The Story of Shiny Dime
Shiny Dime is the start of a long process of personal healing, and a desire to share in a community of supportive fiber artists. I love the shared creativity of collaboration, and the positive energy created when sharing in the love of the work that we make together. I don't really like working as a lone artist, I prefer to facilitate connections we can make in our available resources and creative experiences.
But Shiny Dime really begins with the story of my sister, Alexandra.
Alex passed away from cancer in 2003, at the age of 10. I have since struggled to honor her memory in a positive way.
During Alex’s long illness, she had a port implanted in her chest for her chemo treatments. My parents were required to flush it daily, which was not a pleasant task. To get her to sit very still and allow them to carefully flush and cover the port, my father would always say in a silly voice, “I’ll give you a shiny dime...” She would always relent, and the shiny coins slowly piled up. To this day, my family holds great significance to the memory of the shiny dime, and the bravery my little sister showed in her all-too-short time with us.
My mother taught herself to knit during the endless hours spent sitting in the hospital with my sister. Anyone who has ever spent much time in a hospital knows how you can lose track of time, of knowing what day of the week it is or even if it’s day or night. You wait in a mind-numbing purgatory outside of the rest of the world. Knitting was an activity of focus and meditative work that helped give her something productive to do.
I started learning to knit with my mom while Alex was in the hospital. I was away in college much of the time, but I learned to knit with her. We would get together and compare our awkward strips of cloth. It was a gateway to a whole form of art in which I have since found comfort.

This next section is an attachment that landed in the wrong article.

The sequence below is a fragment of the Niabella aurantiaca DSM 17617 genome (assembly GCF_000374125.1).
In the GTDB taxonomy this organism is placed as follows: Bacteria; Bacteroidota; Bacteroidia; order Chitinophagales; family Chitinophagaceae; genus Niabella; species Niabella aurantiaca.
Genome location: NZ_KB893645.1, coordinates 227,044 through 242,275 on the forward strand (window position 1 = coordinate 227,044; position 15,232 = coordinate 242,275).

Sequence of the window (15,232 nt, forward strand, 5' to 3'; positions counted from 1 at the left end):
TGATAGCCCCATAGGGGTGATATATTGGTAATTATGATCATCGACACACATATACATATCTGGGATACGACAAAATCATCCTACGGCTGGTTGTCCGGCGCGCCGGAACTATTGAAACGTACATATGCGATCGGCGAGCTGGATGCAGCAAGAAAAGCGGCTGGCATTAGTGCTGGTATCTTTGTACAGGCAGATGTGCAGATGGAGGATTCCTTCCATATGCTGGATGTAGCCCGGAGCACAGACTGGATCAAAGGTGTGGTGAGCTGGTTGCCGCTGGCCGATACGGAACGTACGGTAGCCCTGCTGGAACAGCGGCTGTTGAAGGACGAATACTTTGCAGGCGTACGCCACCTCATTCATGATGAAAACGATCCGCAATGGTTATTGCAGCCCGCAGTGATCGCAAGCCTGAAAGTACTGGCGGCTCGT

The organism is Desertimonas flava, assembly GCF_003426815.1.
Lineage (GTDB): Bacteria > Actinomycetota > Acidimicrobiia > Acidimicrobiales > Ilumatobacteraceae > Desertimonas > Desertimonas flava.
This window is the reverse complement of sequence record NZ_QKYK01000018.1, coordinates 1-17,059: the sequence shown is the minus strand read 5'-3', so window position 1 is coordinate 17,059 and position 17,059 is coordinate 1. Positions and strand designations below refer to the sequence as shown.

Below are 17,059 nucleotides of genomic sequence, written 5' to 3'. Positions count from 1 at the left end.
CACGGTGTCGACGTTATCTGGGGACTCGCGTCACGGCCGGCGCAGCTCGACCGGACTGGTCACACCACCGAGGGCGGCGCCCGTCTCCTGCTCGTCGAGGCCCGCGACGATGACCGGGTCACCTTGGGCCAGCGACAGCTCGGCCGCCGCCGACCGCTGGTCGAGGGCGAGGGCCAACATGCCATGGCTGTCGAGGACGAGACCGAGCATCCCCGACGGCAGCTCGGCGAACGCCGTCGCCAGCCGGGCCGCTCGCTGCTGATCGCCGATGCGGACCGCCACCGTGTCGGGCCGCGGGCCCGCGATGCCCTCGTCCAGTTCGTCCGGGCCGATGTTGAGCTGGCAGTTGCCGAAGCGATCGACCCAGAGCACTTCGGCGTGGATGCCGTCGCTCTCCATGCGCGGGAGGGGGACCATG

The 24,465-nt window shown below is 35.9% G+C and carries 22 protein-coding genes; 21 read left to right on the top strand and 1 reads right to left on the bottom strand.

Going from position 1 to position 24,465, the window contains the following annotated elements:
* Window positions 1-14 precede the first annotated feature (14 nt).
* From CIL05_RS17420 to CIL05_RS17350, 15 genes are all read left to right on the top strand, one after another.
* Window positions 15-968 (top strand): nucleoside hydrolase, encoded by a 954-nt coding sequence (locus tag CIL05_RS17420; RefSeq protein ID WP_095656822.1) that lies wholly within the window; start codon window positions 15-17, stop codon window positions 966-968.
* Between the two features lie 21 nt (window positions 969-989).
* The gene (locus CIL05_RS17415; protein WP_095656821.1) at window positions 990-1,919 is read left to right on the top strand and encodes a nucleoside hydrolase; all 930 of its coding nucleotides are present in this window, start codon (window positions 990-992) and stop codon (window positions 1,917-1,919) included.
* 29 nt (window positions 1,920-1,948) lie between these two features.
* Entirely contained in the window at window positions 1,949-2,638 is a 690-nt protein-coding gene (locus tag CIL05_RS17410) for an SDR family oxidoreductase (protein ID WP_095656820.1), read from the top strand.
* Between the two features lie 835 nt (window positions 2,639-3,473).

Rhythmic, meditative fiber art practices have time and again called to me. I've struggled with this too, feeling like these practices are nothing more than hobbies, flights of fancy. However, over the years I kept coming back to them with more and more earnestness, getting undergraduate degrees, then a long-term residency, then a graduate degree. After graduate school I was so worn out of academia that I gave it up for a while, even working a landscaping job for a year until pregnancy made that impossible. And then...it creeped back in. Weaving commissions while the baby slept. Making meditative, repetitive drawings that resembled stretched cloth. I finally arrived at a moment where becoming an entrepreneur felt like the best way to facilitate the work I was meant to do.
Now I can begin to bridge the practice that has made such a positive impact in my life with the sister that taught me so much in so little time. Alex has been gone almost twice as long as she was here, but I am still struggling to do right by her. So I dedicate my business, a source of great joy and positivity in my life, to her strength, bravery and love.
My now rambunctious 2-year-old, William Alexander, is full of the same courage, big smiles, hugs and all-out goofiness. He is slowly bringing back the cherished memories of my sister puddle-jumping in the rain, climbing trees, running amok, and all the things she was beyond her illness. He’s a daily reminder of just how lucky I am.